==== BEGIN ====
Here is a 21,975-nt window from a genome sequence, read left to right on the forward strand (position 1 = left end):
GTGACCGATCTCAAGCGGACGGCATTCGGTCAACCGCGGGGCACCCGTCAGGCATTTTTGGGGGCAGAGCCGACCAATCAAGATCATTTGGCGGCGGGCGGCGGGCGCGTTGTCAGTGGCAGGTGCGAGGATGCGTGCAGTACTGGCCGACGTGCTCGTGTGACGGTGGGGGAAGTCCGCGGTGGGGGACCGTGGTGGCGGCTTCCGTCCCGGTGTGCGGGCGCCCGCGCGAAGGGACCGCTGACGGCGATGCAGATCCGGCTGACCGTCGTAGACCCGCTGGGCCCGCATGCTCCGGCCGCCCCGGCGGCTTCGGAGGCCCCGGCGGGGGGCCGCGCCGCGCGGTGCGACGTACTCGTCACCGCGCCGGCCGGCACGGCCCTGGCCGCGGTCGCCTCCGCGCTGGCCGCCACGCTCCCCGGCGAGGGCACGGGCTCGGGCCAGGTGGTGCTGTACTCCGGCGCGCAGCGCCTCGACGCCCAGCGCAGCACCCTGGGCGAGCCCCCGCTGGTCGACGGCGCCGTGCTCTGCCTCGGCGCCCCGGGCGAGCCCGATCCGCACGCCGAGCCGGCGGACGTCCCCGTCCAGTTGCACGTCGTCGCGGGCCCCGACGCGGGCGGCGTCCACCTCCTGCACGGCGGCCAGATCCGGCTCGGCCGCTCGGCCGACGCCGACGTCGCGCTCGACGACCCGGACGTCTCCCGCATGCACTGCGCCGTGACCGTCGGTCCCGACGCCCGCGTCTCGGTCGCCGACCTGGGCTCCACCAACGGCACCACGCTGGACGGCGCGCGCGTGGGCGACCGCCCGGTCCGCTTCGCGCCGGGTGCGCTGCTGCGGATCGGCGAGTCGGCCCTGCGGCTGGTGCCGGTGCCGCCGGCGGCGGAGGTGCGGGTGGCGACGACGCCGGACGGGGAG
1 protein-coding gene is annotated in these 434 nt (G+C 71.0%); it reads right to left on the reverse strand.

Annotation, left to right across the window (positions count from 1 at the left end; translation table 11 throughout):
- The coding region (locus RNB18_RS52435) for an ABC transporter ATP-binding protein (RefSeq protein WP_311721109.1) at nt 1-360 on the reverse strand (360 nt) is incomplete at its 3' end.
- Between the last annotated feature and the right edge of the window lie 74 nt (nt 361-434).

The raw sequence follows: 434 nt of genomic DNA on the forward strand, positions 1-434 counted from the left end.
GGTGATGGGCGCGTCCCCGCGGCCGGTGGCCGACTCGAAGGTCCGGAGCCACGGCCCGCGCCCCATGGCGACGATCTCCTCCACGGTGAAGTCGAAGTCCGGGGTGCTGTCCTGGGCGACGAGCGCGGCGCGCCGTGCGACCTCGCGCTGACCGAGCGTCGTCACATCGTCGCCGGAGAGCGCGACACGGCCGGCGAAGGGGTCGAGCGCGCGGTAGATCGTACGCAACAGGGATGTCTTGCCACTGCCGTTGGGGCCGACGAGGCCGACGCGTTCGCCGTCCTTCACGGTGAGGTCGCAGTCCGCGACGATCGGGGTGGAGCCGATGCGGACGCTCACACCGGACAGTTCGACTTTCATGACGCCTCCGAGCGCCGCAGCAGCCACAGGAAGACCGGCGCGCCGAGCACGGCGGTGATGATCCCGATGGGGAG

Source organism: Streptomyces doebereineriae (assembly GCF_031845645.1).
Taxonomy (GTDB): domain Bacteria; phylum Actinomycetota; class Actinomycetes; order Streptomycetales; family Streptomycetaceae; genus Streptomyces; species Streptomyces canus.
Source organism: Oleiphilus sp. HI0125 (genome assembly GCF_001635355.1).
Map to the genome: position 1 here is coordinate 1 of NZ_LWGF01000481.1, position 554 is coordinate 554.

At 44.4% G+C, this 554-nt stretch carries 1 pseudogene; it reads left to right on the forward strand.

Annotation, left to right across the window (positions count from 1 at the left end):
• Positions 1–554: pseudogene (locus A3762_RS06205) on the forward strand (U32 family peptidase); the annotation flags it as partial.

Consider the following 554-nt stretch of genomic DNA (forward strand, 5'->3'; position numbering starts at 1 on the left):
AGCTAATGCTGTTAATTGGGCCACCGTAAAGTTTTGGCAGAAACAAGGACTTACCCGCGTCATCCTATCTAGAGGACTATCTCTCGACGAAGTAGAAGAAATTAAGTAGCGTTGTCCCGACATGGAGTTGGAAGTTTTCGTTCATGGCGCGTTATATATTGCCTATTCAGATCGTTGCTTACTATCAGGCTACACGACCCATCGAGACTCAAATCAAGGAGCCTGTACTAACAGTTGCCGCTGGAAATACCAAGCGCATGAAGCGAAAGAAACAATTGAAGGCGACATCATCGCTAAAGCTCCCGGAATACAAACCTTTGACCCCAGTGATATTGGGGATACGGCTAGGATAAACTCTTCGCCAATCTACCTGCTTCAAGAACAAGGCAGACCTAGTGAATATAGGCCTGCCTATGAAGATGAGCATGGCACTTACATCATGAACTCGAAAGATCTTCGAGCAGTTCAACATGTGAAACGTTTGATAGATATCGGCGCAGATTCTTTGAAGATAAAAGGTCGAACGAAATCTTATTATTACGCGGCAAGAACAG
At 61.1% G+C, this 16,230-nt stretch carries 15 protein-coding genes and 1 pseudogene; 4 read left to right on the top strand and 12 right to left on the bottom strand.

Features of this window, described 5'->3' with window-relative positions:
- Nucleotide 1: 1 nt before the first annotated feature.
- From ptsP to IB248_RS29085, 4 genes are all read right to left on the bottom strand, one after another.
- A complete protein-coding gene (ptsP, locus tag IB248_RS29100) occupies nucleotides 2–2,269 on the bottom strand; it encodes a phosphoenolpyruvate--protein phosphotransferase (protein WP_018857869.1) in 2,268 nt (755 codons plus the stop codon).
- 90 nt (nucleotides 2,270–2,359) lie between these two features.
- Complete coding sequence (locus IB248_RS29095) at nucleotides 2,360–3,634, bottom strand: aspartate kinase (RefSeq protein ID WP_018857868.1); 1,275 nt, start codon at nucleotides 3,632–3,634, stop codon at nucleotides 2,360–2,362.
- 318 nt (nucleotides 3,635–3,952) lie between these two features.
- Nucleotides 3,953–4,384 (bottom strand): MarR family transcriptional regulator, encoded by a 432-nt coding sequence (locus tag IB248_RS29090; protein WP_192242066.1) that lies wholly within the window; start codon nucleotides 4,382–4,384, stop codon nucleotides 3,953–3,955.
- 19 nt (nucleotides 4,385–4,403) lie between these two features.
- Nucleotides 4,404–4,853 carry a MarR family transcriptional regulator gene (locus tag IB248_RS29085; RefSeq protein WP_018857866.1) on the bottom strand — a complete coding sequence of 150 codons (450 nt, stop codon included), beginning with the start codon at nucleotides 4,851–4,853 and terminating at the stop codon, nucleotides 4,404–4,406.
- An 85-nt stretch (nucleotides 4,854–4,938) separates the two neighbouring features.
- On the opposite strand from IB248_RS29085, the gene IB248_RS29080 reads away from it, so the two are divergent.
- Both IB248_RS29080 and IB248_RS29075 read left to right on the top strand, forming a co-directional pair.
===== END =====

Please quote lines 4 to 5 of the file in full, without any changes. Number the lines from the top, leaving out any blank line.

Annotation, left to right across the window (positions count from 1 at the left end; translation table 11 throughout):
- The coding region (locus RNB18_RS52435) for an ABC transporter ATP-binding protein (RefSeq protein WP_311721109.1) at nt 1-360 on the reverse strand (360 nt) is incomplete at its 3' end.